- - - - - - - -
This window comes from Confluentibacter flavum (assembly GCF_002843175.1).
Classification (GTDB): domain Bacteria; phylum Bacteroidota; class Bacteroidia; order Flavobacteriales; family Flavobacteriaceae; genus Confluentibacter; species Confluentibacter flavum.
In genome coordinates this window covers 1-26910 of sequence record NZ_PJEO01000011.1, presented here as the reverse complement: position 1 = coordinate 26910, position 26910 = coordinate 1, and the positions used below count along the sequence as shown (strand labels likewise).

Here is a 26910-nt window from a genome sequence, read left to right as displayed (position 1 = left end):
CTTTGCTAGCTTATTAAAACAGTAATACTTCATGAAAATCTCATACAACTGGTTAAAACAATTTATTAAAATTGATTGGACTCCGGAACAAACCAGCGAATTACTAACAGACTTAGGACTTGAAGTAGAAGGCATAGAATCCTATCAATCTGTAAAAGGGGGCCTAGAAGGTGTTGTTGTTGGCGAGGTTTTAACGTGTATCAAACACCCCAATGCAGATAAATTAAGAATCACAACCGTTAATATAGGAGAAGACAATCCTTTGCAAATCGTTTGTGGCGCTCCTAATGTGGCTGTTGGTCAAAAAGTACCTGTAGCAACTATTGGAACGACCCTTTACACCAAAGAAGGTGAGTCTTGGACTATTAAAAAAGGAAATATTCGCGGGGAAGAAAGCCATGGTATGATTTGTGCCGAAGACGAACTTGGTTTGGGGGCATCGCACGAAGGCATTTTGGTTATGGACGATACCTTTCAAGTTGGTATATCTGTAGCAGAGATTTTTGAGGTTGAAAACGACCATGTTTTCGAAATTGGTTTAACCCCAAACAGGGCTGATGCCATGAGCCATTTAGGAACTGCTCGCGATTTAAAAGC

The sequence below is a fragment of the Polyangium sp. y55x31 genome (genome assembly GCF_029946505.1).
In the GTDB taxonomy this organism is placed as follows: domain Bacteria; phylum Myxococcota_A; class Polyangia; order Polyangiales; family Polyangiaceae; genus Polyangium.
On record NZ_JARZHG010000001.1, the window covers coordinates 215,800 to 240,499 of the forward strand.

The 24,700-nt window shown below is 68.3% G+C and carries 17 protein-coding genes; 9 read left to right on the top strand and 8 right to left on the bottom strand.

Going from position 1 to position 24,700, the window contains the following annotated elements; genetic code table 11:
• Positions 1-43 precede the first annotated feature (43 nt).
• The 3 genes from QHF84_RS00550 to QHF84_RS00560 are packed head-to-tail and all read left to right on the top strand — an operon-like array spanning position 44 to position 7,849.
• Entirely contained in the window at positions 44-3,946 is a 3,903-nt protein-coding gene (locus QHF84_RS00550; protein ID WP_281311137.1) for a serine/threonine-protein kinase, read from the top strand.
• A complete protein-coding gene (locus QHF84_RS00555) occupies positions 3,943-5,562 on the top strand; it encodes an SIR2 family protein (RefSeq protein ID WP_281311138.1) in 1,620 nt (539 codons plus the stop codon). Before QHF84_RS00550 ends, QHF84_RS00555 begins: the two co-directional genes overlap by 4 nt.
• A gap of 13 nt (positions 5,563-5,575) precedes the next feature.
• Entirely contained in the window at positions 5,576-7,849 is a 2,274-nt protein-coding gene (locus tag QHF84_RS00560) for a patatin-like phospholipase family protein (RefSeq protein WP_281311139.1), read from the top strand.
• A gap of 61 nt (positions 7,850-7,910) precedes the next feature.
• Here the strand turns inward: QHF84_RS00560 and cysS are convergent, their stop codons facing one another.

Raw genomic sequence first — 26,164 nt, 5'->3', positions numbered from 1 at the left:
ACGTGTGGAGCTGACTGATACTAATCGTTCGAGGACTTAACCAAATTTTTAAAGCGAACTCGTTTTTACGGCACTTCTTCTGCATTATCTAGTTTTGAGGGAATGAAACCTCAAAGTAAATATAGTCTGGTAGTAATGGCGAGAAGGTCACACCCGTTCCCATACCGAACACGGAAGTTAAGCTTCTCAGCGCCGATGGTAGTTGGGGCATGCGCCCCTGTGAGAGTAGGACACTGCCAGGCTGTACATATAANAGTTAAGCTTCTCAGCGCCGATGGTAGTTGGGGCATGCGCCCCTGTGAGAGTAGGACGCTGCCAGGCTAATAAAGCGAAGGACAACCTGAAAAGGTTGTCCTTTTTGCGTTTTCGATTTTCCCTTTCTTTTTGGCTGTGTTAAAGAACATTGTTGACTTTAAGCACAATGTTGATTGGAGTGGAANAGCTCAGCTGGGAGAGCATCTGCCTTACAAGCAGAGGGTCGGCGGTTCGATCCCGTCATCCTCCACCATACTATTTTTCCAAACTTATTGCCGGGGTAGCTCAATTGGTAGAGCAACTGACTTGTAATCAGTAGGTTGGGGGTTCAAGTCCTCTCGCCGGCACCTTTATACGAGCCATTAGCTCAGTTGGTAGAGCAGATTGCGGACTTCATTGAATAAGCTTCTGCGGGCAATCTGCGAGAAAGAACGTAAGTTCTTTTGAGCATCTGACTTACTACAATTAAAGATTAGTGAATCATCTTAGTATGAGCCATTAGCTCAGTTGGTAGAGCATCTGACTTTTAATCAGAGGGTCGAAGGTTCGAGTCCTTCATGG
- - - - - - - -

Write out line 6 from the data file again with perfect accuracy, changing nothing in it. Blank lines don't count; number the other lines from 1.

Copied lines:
The sequence below is a fragment of the Polyangium sp. y55x31 genome (genome assembly GCF_029946505.1).